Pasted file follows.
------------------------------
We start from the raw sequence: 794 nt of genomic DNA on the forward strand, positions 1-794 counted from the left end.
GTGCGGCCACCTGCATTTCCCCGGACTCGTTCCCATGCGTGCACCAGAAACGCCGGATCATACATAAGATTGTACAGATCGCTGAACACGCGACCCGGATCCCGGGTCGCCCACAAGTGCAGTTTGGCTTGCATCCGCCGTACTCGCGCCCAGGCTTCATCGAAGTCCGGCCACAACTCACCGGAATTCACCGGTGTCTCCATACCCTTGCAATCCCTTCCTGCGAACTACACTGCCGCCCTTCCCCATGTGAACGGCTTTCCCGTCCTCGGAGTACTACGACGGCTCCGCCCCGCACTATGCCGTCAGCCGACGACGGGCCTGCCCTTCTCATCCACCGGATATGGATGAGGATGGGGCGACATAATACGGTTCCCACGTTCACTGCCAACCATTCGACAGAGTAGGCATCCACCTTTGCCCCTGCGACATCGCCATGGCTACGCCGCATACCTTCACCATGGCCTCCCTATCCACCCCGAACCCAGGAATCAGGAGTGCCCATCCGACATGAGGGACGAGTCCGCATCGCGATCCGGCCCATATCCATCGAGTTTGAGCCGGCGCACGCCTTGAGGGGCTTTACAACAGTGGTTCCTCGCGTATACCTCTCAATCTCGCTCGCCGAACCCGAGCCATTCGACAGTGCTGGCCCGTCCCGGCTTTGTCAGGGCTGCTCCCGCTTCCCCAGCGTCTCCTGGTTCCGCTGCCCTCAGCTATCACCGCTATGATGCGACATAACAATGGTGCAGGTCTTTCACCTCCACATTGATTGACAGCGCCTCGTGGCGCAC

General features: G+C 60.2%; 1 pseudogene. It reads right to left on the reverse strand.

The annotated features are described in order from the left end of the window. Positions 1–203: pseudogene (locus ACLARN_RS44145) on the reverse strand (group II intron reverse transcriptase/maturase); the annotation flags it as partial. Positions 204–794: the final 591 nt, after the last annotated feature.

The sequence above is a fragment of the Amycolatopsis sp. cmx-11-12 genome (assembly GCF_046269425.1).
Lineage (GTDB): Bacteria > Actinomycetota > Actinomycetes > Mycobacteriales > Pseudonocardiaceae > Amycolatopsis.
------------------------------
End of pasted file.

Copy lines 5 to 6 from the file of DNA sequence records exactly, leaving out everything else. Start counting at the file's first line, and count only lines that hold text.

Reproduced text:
The sequence above is a fragment of the Amycolatopsis sp. cmx-11-12 genome (assembly GCF_046269425.1).
Lineage (GTDB): Bacteria > Actinomycetota > Actinomycetes > Mycobacteriales > Pseudonocardiaceae > Amycolatopsis.